What We Can Learn From Sharks

This article first appeared in the March, 2011 issue of Northwest Yachting.

 

You gotta love mankind. We get it, but sometimes it takes a while.

 

Poison is, by definition, bad stuff. The natural world uses it right and left, usually in modest concentrations and quantities, for survival. But we smart humans figured out that if you make it strong enough, and use enough of it, it’ll help us kill things we don’t want.  And, of course, that almost always means a profit for someone. Not that there’s anything wrong with profit. But it seems that usually the folk using the poison get away without having to clean it up.

 

We use it on plants and animals. We use it on each other. And of course we use antifouling paints.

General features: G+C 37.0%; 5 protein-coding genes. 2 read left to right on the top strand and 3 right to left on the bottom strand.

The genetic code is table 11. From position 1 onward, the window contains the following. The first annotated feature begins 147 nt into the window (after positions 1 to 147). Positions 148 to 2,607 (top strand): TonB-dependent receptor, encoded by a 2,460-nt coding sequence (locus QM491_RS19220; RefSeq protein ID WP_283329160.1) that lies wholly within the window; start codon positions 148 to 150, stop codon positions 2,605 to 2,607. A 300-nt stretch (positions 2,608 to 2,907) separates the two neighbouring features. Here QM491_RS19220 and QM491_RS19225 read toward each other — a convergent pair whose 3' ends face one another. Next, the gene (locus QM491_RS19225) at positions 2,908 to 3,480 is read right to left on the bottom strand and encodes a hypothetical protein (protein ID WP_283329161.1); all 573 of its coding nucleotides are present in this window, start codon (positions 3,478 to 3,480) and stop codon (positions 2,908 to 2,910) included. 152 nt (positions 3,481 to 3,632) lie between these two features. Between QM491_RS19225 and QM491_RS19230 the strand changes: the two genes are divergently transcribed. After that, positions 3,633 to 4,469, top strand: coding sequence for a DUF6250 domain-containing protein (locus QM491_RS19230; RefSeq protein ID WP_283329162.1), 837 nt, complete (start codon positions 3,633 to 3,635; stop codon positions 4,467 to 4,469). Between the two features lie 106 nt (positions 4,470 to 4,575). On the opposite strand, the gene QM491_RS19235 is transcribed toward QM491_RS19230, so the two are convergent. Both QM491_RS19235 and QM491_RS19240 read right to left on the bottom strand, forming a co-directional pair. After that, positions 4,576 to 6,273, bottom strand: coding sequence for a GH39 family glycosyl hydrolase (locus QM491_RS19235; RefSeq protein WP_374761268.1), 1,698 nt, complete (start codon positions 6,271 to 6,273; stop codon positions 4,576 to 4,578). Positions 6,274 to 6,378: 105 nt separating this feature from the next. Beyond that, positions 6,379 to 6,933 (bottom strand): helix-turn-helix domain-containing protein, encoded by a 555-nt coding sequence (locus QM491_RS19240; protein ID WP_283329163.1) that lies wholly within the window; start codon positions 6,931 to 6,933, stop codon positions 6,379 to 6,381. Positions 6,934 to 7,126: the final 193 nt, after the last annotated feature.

For boats, copper bottom paint is brutal, stupidly expensive, only marginally effective and by definition toxic to the environment. It has to be renewed every year or two to be much good at all. But for a while it’s been the best thing going.

 

Over the centuries antifouling poisons have done lots of damage to the world’s waters and the creatures that inhabit them. Sure, bottom painting has kept boatyards and paint manufacturers busy. And of course there are the environmental lawyers who now get into a feeding frenzy at the first whiff of copper bottom paint.

 

It’s pretty safe to say that all of those bottom paint beneficiaries would find something else to do if bottom paint were no more. The lawyers who have gone after boatyards are often likened to sharks, which is completely unfair to sharks. They’re actually more like remoras, attaching themselves to an issue, slowing down progress and eating whatever they can without killing the host. But I digress. What I meant to point out was that remoras don’t actually clean sharks, as some have previously thought. Turns out sharks have built-in, non-toxic antifouling.